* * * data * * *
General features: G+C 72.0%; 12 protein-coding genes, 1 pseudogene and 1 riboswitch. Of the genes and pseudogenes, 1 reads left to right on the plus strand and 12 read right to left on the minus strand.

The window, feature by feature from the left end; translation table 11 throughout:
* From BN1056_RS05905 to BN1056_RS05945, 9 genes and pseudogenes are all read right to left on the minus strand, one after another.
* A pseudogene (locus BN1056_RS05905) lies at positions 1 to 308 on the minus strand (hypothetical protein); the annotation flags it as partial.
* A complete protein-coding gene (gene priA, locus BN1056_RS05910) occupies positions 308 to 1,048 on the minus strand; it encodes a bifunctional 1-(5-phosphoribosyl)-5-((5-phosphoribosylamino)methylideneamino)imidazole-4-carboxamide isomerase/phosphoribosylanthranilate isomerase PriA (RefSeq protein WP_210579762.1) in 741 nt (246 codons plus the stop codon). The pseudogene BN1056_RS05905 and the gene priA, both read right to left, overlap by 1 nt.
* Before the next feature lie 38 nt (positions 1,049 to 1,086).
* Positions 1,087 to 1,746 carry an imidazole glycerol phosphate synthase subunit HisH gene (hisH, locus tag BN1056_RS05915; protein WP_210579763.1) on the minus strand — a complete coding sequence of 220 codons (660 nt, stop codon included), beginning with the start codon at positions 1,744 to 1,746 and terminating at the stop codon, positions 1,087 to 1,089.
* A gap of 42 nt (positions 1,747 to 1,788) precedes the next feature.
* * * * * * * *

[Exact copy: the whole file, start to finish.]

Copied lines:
General features: G+C 72.0%; 12 protein-coding genes, 1 pseudogene and 1 riboswitch. Of the genes and pseudogenes, 1 reads left to right on the plus strand and 12 read right to left on the minus strand.

The window, feature by feature from the left end; translation table 11 throughout:
* From BN1056_RS05905 to BN1056_RS05945, 9 genes and pseudogenes are all read right to left on the minus strand, one after another.
* A pseudogene (locus BN1056_RS05905) lies at positions 1 to 308 on the minus strand (hypothetical protein); the annotation flags it as partial.
* A complete protein-coding gene (gene priA, locus BN1056_RS05910) occupies positions 308 to 1,048 on the minus strand; it encodes a bifunctional 1-(5-phosphoribosyl)-5-((5-phosphoribosylamino)methylideneamino)imidazole-4-carboxamide isomerase/phosphoribosylanthranilate isomerase PriA (RefSeq protein WP_210579762.1) in 741 nt (246 codons plus the stop codon). The pseudogene BN1056_RS05905 and the gene priA, both read right to left, overlap by 1 nt.
* Before the next feature lie 38 nt (positions 1,049 to 1,086).
* Positions 1,087 to 1,746 carry an imidazole glycerol phosphate synthase subunit HisH gene (hisH, locus tag BN1056_RS05915; protein WP_210579763.1) on the minus strand — a complete coding sequence of 220 codons (660 nt, stop codon included), beginning with the start codon at positions 1,744 to 1,746 and terminating at the stop codon, positions 1,087 to 1,089.
* A gap of 42 nt (positions 1,747 to 1,788) precedes the next feature.